Huancayo is the largest city in the central region of Peru.
Half a million people cram into the capital of Junin province.
It can be breathtaking for a visitor fresh from the coast, not only because the surrounding mountains.
At over 3,200 meters above sea level or 10,500 feet altitude sickness can be problem.
But theres plenty to do while you get acclimatized.
Even though Huancayo has a business-like appearance, its also called the party capital of Peru. Lessons in traditional dance,
Andean musical instruments and a bit of Spanish are easy to organize in the bustling center of town.
While the city is home to a wide range of agricultural industries, from milk factories, to trout farms, liquor distilleries to craft studios,
its most famous as the end point of one of the great train journeys of South America.
The rail line from Lima was started by an American railway engineer Henry Meiggs in the 1870s, and finished Ernest Malinowski, a Pole who said he could build a railway anywhere a llama could climb.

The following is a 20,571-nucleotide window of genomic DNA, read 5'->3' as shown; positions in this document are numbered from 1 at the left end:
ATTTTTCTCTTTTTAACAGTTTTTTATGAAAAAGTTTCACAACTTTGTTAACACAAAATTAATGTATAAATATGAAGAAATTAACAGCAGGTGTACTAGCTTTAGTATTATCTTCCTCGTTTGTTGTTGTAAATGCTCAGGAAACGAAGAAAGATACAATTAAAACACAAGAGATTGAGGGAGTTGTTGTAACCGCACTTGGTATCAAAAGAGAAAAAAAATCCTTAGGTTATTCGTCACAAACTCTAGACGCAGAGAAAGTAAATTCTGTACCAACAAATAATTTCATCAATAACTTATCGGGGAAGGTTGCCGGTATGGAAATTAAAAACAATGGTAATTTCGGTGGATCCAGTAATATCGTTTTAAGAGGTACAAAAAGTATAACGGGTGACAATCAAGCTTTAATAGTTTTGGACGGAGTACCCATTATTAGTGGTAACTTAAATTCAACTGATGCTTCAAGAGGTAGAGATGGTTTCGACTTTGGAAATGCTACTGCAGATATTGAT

It passes through 69 tunnels, 59 bridges and 22 zigzags and 6 switch-backs to reach a pass at almost 4,758 meters (15,500 feet) above sea level.
Carving through rock and up steep mountainsides, the track took 28 years to build.
It started occasionally running the route again in 2002 for special occasions and festivals held throughout the year.
Outside the city a string of mountains, lakes, small towns and campsites dot the Mantaro Valley, home to the Huanca people.
Archaeological sites describe the history of the war-like Huanca who fought bitter battles with the Inca for control of the valley.
But the region is now a haven for visitors fleeing the crowded city of Lima, for a break in the mountains.
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